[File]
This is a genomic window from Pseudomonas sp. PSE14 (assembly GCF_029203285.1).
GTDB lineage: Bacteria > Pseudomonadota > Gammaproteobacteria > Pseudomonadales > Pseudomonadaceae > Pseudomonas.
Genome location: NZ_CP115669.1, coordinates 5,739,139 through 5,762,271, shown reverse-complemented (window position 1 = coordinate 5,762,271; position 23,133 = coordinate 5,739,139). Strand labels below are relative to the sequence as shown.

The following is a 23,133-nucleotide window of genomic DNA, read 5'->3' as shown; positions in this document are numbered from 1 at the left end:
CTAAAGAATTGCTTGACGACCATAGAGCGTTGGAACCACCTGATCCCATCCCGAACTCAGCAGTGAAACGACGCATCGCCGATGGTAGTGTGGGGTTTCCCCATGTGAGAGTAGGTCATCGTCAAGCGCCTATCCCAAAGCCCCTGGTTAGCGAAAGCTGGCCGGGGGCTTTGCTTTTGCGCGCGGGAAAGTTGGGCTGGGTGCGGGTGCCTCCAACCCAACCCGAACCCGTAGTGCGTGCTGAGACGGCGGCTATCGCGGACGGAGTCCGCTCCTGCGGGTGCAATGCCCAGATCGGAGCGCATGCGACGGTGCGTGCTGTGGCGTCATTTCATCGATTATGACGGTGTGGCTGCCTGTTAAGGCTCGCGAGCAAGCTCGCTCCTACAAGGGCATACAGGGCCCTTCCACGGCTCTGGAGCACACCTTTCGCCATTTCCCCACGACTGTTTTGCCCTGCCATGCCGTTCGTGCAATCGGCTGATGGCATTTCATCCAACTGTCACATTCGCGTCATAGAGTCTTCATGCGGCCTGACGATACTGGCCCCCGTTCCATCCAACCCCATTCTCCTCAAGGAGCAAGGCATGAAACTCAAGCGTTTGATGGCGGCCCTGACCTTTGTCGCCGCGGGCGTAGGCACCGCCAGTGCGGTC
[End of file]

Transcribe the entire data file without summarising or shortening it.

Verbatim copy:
This is a genomic window from Pseudomonas sp. PSE14 (assembly GCF_029203285.1).
GTDB lineage: Bacteria > Pseudomonadota > Gammaproteobacteria > Pseudomonadales > Pseudomonadaceae > Pseudomonas.
Genome location: NZ_CP115669.1, coordinates 5,739,139 through 5,762,271, shown reverse-complemented (window position 1 = coordinate 5,762,271; position 23,133 = coordinate 5,739,139). Strand labels below are relative to the sequence as shown.

The following is a 23,133-nucleotide window of genomic DNA, read 5'->3' as shown; positions in this document are numbered from 1 at the left end:
CTAAAGAATTGCTTGACGACCATAGAGCGTTGGAACCACCTGATCCCATCCCGAACTCAGCAGTGAAACGACGCATCGCCGATGGTAGTGTGGGGTTTCCCCATGTGAGAGTAGGTCATCGTCAAGCGCCTATCCCAAAGCCCCTGGTTAGCGAAAGCTGGCCGGGGGCTTTGCTTTTGCGCGCGGGAAAGTTGGGCTGGGTGCGGGTGCCTCCAACCCAACCCGAACCCGTAGTGCGTGCTGAGACGGCGGCTATCGCGGACGGAGTCCGCTCCTGCGGGTGCAATGCCCAGATCGGAGCGCATGCGACGGTGCGTGCTGTGGCGTCATTTCATCGATTATGACGGTGTGGCTGCCTGTTAAGGCTCGCGAGCAAGCTCGCTCCTACAAGGGCATACAGGGCCCTTCCACGGCTCTGGAGCACACCTTTCGCCATTTCCCCACGACTGTTTTGCCCTGCCATGCCGTTCGTGCAATCGGCTGATGGCATTTCATCCAACTGTCACATTCGCGTCATAGAGTCTTCATGCGGCCTGACGATACTGGCCCCCGTTCCATCCAACCCCATTCTCCTCAAGGAGCAAGGCATGAAACTCAAGCGTTTGATGGCGGCCCTGACCTTTGTCGCCGCGGGCGTAGGCACCGCCAGTGCGGTC